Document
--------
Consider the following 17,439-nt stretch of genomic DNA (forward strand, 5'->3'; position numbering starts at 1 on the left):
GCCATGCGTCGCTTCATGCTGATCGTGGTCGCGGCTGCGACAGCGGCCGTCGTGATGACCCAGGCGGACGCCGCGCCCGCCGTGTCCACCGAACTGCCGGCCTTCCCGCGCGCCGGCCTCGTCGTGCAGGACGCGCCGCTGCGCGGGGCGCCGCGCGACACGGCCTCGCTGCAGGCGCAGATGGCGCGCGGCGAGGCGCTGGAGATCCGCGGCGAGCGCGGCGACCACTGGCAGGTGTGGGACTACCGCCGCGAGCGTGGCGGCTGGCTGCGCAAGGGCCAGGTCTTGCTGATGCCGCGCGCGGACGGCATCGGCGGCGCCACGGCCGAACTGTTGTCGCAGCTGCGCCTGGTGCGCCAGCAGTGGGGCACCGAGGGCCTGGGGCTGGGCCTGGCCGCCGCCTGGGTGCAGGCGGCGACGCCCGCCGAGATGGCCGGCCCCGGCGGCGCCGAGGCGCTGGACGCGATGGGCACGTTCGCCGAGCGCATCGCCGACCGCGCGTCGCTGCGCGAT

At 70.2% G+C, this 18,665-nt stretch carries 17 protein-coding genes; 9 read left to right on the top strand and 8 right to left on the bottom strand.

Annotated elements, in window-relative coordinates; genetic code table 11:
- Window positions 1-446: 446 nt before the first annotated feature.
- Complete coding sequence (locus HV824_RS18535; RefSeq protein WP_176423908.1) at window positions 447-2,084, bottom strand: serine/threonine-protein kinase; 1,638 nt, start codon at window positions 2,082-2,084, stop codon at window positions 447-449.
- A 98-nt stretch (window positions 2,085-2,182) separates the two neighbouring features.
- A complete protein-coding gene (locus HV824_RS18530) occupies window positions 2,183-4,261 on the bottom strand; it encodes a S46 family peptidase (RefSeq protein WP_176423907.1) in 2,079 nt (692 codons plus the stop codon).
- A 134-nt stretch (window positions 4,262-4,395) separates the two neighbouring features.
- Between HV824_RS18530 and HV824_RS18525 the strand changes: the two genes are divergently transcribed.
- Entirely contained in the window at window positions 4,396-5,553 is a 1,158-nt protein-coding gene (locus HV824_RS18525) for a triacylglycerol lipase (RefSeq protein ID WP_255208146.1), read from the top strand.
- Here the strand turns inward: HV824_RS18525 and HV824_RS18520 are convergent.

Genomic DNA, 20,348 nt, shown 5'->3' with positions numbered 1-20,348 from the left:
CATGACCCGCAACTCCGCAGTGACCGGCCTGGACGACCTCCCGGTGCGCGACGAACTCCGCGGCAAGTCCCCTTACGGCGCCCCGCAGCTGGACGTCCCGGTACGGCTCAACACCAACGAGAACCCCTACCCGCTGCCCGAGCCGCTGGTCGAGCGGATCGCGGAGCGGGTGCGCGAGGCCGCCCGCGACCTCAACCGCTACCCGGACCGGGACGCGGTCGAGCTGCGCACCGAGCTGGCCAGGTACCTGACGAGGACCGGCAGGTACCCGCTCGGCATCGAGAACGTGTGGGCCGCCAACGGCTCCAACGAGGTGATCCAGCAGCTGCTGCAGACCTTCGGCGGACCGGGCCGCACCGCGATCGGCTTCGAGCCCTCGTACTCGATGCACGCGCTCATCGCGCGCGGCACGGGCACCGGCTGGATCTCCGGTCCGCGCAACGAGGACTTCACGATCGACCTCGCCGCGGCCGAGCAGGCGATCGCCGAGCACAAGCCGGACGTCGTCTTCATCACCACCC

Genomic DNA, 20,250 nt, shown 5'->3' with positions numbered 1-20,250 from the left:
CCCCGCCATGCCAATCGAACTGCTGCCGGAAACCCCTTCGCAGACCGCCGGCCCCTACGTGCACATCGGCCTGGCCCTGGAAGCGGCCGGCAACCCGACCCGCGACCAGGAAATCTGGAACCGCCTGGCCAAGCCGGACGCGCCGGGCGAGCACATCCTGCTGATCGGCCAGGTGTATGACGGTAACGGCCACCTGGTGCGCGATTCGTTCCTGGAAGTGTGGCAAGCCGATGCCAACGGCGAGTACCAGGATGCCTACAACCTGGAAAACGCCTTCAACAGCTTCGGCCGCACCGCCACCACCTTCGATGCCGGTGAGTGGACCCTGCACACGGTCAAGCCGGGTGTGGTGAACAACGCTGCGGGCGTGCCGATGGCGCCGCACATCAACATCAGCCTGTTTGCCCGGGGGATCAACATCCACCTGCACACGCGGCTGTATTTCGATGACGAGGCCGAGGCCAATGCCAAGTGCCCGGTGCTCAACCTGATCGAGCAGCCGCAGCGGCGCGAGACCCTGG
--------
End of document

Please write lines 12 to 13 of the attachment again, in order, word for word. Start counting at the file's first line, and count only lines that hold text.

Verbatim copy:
- Here the strand turns inward: HV824_RS18525 and HV824_RS18520 are convergent.

Genomic DNA, 20,348 nt, shown 5'->3' with positions numbered 1-20,348 from the left: